On 5 June 1783 the Montgolfier brothers launched a balloon that rose on a pillar of hot air above a bonfire in Annonay central France. On 15 October their assistant, Pilatre de Rozier, became the first man to fly. His balloon ascended above Paris, and, although the flight lasted only four and half minutes and rose only eighty-four feet, it provided its fearful occupant with an overview of a city which in the next ten years was to experience violent changes that have reverberated to the present day. 1 The development of aviation might be considered to have been more momentous, but the ideas and strategies hammered out in the forge of the French Revolution have just as decisively shaped the values and consciousness of the last two centuries. Like the Montgolfiers' balloon, the theatre of late eighteenth-century London may also appear to have been a gorgeous and flimsy package floating free above the city. But, like the balloon, it was more than just a fabulous spectacle to delight ignorant spectators; its flight provides us with a vantage point from which to view and analyse changes happening below, for, just as hot air kept the Montgolfiers' fragile craft afloat, so the shape and speed of theatrical change were invisibly determined by the heat of political and cultural conflict. This study will examine both the spectacle and the forces that shaped it. Examples of performance, drama and theatrical innovation will illustrate how public entertainment responded to the turbulence in the intellectual climate that sociopolitical changes induced, for, even though London did not suffer the traumas of Paris, it underwent a major cultural crisis.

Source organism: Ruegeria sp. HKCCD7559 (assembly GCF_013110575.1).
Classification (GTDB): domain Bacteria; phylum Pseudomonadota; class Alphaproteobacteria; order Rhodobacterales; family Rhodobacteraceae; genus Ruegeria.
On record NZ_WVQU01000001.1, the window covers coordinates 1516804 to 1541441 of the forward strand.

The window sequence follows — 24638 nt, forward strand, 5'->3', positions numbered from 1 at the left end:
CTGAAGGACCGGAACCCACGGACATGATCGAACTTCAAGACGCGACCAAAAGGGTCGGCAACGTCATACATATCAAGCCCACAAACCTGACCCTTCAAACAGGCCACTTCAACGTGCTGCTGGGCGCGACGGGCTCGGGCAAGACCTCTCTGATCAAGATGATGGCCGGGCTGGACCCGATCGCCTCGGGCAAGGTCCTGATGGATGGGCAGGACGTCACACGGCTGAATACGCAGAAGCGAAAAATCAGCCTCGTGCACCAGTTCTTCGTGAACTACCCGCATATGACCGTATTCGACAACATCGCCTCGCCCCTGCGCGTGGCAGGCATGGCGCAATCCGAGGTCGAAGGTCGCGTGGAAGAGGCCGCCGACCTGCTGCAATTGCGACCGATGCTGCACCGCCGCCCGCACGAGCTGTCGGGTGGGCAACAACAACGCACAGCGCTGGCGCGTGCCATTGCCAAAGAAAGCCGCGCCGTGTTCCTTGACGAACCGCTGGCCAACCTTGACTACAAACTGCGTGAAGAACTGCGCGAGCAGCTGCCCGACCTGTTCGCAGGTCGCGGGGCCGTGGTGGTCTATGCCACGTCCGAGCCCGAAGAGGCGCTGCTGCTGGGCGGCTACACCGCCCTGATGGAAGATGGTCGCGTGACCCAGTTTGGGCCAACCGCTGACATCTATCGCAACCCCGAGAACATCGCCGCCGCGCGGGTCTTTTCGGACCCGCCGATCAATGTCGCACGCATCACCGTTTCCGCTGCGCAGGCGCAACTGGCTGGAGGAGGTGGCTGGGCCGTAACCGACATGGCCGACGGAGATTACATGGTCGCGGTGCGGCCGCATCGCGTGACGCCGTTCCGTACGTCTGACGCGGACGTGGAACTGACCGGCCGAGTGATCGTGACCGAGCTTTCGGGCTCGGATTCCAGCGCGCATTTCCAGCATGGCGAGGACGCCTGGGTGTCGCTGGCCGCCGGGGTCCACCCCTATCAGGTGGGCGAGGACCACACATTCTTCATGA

By 'crisis' I mean that not only were there unprecedented material changes but that the ideologies available could no longer explain their development. The philosophies of the Enlightenment, which had originally inspired the revolution in France, were confounded by the excesses of the Terror and Napoleonic expansionism, while the